New Orleans travel guide: What to do, see, and eat in the Big Easy
I used to dream about visiting New Orleans. The colors, the food, the history—I couldn’t wait to get down to the Big Easy! Recently I had a chance to travel there (and took the pictures to prove it!). If you’re planning a trip to the Bayou, don’t miss these incredible places.
What to do:
Flanagan’s Pub at 625 Saint Philip Street offers a somewhat spooky ghost tour called French Quarter Phantoms. It’s more about some historical figures gone bad, with a few spine tingling moments thrown in for good measure.
Frenchmen Street While most people read about Bourbon Street as being the epicenter of all things New Orleans, it can be a bit over the top for some, filled with tourist traps and menus with inflated prices. This tucked away strip is where the locals go for live music.
Oak Alley Plantation at 3645 Highway 18 (Great River Road) is a spectacular working cane plantation located on 25 acres in Vacherie, about a hour-long drive from the city. The jewel of the property is the antebellum mansion, a palatial “Big House” restored in 1925 and now used as an event site and museum. It’s the perfect place to unleash your inner Scarlett O’Hara for a few hours and well worth the drive.
Swamp Tours Want to get up close and personal with an alligator? New Orleans Swamp Tours can be noisy and a bit intimidating, but the airboat excursions are also absolutely exhilarating. Think lots of trees that look like something straight out of a Dr. Seuss book, not to mention scores of swamp critters and wild birds.
My one big regret is that I didn’t get to visit the Garden District, made famous by Anne Rice’s novels. If you get to go, tell me how it is!
Where to stay:
The W Hotel, French Quarter at 316 Chartres Street is quite literally in the heart of the famed French Quarter. Step outside the lobby door and you’re steps away from shops, restaurants and local attractions.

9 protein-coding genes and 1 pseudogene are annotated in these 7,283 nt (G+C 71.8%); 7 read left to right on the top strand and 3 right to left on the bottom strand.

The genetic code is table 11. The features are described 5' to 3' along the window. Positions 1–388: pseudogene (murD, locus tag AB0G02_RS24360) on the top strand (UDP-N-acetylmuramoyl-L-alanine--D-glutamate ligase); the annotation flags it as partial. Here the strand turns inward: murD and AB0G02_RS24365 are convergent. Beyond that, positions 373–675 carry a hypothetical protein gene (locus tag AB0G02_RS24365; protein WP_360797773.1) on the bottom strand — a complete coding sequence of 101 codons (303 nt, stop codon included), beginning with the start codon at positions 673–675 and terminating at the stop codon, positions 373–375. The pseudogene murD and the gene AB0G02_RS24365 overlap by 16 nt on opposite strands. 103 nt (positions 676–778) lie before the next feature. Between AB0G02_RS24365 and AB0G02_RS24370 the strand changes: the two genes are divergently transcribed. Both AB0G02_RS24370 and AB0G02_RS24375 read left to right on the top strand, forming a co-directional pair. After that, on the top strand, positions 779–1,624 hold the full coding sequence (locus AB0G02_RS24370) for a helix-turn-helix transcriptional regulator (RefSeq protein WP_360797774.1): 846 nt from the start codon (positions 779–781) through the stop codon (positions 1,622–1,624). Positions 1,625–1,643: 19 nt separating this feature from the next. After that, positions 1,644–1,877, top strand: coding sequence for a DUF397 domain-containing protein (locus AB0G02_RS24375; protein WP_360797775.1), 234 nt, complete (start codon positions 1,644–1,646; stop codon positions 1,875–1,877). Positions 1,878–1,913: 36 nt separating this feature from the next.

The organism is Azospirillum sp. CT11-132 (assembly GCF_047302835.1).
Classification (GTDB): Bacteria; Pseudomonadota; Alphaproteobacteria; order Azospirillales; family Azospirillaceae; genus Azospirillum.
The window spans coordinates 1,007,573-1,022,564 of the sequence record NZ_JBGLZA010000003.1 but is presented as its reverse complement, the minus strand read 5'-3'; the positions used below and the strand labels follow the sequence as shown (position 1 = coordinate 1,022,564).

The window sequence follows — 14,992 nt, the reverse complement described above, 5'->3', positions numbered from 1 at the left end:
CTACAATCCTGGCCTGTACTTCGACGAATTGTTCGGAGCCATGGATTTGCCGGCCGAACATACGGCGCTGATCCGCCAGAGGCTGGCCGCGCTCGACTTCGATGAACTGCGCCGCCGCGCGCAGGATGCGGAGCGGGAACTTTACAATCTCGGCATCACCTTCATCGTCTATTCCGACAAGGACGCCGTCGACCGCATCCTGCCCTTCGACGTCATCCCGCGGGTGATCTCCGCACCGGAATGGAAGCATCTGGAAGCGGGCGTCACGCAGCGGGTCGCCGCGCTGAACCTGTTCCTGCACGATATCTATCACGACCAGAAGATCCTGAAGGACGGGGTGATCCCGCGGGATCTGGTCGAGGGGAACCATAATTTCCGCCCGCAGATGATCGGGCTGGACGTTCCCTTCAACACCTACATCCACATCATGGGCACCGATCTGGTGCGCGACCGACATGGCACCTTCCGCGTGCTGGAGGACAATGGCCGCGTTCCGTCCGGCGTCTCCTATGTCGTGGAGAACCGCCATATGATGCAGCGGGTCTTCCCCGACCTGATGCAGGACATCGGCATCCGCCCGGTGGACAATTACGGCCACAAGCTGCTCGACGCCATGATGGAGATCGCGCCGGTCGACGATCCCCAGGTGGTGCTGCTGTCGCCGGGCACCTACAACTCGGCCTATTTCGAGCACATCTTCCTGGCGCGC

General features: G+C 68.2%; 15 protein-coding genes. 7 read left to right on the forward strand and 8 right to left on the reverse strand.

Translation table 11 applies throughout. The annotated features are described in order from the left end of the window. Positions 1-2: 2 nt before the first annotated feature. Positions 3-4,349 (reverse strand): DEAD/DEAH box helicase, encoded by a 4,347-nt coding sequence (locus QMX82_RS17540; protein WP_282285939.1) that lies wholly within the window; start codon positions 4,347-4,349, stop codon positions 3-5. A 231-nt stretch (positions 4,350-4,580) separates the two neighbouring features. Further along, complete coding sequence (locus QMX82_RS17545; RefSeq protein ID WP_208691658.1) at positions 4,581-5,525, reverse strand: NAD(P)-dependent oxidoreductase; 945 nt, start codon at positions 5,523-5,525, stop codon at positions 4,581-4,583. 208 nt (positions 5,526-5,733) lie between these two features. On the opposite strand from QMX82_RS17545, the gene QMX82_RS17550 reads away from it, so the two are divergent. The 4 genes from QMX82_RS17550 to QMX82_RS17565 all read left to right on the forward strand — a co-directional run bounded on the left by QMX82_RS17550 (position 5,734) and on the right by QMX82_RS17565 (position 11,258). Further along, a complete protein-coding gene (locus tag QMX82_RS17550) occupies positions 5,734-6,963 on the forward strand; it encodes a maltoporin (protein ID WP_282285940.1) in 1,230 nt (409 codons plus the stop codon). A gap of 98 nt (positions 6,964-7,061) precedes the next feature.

Hyatt Regency New Orleans at 601 Loyola Avenue is very popular for those attending meetings, conventions, conferences and local events.
Where to shop:
The French Market occupies six blocks and is packed with everything from handmade Mardi Gras masks to alligator-infused delicacies and more. Wander around closer to the riverfront to see small art instillations and pop your head into loads of local galleries.
The Quarter Stitch at 629 Chartres Street is quite possibly the most beautiful yarn shop I’ve ever visited, filled with loads of yarn, needlepoints, and designs, including hand-painted canvases by local artists.
Where to eat:
Arnaud’s at 813 Rue Bienville maintains a strict no denim rule and has a fairly fancy Creole menu. Indulge in the Strawberries Arnaud, made with fresh strawberries, port, red wine and citrus, and check out the slightly spooky Mardi Gras museum if you get the chance.
The Bourbon House at 144 Bourbon Street has a gorgeous private dining room that takes you away from the crowds. Dinner there is a sumptuous, old world experience.
There are eight Cafe Du Monde Coffee Stands throughout the greater New Orleans area. For nearly two hundred years, this storied coffee outpost has been the city’s must-visit destination for coffee and one of New Orleans’ finest culinary specialties, beignets, doughy, sugary donut-type treats.
If you’re a vegetarian or a vegan, you might have a bit of a hard time eating at most restaurants in New Orleans, which are known for their seafood-heavy menus. Green Goddess at 307 Exchange Place has great options for veggie-lovers. Try the sweet potato biscuits with gravy—yum!
All pictures taken with the Olympus E-M10 ($699.99, getolympus.com). Don’t they look professional?
Rachel Weingarten is a noted and quoted style expert, personal brand consultant and former celebrity makeup artist. She’s a co-founder of becausestyle.com and the author of three non-fiction books including, Ancient Prayer, out 9/14. Tweet with her @rachelcw or like her new page on Facebook. Need help style-stalking your favorite celebrity look? Write to Rachel at email@example.com.